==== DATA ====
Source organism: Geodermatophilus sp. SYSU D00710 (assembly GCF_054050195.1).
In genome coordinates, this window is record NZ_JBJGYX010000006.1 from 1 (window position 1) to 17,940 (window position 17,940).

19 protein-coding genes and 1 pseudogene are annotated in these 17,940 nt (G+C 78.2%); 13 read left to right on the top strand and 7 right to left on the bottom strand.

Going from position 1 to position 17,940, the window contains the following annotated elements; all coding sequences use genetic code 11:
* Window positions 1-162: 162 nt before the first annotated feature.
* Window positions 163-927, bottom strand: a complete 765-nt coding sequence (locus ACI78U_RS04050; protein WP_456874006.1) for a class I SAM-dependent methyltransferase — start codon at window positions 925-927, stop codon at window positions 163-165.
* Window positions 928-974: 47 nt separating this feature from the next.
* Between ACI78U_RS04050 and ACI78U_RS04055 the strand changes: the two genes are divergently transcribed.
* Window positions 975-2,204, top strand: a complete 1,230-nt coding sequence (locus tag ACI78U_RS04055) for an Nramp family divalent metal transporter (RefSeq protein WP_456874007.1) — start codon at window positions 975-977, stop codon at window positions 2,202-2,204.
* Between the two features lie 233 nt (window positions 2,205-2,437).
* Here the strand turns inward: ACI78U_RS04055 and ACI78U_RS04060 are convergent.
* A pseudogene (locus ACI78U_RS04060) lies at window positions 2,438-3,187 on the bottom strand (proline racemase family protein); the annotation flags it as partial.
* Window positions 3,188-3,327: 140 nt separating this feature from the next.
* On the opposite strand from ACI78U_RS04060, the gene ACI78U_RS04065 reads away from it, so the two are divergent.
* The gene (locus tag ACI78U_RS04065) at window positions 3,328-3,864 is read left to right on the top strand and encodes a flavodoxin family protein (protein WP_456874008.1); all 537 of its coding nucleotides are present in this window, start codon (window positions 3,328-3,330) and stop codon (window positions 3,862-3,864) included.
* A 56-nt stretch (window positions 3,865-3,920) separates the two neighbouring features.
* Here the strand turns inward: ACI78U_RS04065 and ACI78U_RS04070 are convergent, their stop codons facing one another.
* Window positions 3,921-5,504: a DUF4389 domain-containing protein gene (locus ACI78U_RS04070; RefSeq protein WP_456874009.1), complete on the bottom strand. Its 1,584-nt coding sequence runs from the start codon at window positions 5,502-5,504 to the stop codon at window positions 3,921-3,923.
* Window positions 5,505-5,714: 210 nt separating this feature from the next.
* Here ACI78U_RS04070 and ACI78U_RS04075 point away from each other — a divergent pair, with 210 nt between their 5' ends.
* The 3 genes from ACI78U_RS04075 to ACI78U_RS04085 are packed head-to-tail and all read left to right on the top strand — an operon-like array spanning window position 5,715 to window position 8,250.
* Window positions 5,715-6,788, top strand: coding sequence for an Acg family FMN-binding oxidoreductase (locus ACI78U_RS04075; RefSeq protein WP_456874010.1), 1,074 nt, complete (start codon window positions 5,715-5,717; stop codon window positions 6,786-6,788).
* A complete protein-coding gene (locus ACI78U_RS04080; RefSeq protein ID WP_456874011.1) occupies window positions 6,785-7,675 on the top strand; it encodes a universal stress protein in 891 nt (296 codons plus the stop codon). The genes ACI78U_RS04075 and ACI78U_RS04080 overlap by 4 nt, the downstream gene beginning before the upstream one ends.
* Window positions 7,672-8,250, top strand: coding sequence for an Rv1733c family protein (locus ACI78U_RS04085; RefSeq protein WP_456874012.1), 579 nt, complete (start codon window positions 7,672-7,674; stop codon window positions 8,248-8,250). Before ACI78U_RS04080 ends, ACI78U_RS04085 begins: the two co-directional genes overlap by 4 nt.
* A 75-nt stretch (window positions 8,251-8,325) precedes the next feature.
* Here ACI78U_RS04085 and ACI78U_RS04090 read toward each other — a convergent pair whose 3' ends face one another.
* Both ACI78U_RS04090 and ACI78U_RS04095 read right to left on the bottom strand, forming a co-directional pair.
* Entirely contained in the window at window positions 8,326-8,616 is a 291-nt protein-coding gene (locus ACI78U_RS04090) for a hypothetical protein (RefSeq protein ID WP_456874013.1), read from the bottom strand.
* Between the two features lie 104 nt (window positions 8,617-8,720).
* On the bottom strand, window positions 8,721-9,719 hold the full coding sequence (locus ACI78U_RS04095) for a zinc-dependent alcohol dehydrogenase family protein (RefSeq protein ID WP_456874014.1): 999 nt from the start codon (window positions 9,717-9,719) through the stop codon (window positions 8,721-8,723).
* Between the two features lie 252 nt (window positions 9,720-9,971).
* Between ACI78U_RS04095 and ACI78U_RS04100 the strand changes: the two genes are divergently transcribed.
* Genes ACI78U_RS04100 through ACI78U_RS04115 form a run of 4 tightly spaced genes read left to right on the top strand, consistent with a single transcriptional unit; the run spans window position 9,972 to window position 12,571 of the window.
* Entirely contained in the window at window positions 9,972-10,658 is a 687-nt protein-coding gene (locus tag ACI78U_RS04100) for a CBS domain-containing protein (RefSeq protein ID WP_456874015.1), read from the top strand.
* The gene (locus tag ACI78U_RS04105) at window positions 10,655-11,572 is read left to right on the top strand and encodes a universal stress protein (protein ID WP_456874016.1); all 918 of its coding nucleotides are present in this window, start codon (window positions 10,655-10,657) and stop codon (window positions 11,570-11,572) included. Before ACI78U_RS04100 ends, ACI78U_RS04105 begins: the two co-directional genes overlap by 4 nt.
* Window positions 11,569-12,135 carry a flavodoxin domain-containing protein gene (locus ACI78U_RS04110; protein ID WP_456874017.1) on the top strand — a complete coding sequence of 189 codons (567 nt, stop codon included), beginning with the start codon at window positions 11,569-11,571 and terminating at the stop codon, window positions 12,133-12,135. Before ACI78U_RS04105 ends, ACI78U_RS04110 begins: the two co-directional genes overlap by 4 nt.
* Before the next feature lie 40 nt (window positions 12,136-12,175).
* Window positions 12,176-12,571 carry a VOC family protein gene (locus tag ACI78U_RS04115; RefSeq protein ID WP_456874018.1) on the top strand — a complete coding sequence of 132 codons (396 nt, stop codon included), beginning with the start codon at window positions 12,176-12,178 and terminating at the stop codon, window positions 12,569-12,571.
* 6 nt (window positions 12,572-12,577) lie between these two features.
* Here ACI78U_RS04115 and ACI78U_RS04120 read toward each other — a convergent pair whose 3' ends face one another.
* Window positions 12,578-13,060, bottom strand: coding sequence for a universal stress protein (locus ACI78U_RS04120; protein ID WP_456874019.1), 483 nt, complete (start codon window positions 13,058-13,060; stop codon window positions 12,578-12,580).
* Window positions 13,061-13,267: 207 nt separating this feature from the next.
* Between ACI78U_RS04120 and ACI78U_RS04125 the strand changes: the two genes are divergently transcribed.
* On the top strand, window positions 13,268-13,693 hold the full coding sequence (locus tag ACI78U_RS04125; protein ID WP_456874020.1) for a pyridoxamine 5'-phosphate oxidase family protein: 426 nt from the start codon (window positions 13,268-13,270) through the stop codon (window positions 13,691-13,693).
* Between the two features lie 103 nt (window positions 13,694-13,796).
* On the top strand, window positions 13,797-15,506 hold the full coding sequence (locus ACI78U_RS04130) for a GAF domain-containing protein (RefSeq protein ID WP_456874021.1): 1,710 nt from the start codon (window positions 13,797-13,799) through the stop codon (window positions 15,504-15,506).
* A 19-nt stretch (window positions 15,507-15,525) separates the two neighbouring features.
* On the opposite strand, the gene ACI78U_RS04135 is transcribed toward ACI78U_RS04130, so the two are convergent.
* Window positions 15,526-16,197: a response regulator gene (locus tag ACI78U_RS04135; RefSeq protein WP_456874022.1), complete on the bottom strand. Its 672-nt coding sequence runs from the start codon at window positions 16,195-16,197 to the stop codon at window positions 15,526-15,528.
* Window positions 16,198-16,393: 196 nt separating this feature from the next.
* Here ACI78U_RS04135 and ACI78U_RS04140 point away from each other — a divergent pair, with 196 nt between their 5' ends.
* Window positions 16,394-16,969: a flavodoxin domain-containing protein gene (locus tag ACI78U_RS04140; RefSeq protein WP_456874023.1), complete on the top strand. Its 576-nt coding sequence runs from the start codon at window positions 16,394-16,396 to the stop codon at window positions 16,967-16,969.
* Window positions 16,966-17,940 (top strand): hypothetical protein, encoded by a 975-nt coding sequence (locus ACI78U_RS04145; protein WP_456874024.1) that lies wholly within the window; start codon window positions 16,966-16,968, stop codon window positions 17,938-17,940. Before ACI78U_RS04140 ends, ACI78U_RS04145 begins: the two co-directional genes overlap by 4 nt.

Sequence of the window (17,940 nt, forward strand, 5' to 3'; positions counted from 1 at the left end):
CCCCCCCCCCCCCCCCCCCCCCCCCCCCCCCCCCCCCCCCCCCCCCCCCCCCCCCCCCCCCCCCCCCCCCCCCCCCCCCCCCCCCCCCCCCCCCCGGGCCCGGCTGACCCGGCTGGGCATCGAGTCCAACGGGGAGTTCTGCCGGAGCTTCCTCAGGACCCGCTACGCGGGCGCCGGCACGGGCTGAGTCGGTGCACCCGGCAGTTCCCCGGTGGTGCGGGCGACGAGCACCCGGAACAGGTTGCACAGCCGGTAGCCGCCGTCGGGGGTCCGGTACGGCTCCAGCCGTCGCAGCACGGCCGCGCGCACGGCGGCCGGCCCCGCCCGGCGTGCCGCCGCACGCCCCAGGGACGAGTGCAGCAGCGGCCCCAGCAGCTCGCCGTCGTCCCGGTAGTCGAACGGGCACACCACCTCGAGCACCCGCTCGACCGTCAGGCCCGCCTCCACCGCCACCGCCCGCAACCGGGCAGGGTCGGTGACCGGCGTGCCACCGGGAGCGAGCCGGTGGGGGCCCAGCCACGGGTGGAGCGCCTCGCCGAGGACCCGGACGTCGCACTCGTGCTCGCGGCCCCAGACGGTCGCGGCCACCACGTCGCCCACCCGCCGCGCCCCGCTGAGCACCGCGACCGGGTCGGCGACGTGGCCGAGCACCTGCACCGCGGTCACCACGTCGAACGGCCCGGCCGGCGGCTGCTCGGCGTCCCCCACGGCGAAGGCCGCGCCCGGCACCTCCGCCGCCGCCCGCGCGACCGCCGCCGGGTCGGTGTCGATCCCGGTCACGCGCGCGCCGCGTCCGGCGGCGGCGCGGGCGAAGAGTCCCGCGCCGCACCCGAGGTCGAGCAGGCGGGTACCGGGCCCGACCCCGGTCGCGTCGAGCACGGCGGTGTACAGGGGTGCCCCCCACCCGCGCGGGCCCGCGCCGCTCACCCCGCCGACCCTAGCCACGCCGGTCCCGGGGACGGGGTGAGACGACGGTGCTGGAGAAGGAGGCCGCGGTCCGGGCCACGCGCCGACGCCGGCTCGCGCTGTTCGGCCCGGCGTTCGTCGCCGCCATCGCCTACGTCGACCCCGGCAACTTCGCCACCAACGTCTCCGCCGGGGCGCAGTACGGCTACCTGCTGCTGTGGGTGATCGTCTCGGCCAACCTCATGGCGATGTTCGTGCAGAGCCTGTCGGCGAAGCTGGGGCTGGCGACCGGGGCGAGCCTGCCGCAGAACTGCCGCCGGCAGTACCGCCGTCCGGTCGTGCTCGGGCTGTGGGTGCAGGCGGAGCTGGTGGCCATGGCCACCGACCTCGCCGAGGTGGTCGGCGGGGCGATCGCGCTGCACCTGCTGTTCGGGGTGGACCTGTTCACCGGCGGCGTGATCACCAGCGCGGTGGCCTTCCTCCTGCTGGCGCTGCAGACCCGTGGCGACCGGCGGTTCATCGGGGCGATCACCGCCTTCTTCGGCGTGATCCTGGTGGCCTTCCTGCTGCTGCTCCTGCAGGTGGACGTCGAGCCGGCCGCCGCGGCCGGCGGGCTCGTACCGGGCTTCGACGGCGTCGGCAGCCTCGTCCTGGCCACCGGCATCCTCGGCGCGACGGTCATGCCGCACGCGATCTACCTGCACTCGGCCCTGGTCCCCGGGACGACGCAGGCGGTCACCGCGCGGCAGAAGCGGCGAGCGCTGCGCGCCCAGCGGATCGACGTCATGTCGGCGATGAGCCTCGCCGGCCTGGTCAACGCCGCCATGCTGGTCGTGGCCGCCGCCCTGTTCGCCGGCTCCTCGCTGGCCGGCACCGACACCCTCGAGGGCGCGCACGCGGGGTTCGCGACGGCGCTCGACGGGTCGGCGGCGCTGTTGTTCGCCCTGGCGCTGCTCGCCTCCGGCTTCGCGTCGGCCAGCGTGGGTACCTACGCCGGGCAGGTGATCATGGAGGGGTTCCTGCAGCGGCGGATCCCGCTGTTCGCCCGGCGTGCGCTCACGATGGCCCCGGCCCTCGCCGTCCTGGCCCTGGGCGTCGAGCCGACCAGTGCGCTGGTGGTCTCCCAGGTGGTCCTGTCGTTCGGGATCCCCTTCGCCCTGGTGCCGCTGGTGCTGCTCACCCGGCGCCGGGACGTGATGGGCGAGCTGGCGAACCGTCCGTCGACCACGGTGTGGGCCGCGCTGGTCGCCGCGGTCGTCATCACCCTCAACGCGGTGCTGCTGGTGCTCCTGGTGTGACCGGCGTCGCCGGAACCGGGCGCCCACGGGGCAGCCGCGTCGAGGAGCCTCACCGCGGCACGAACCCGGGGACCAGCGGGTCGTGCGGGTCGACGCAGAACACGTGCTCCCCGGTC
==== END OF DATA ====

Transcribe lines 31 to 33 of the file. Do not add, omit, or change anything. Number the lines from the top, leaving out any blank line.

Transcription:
* Between the two features lie 252 nt (window positions 9,720-9,971).
* Between ACI78U_RS04095 and ACI78U_RS04100 the strand changes: the two genes are divergently transcribed.
* Genes ACI78U_RS04100 through ACI78U_RS04115 form a run of 4 tightly spaced genes read left to right on the top strand, consistent with a single transcriptional unit; the run spans window position 9,972 to window position 12,571 of the window.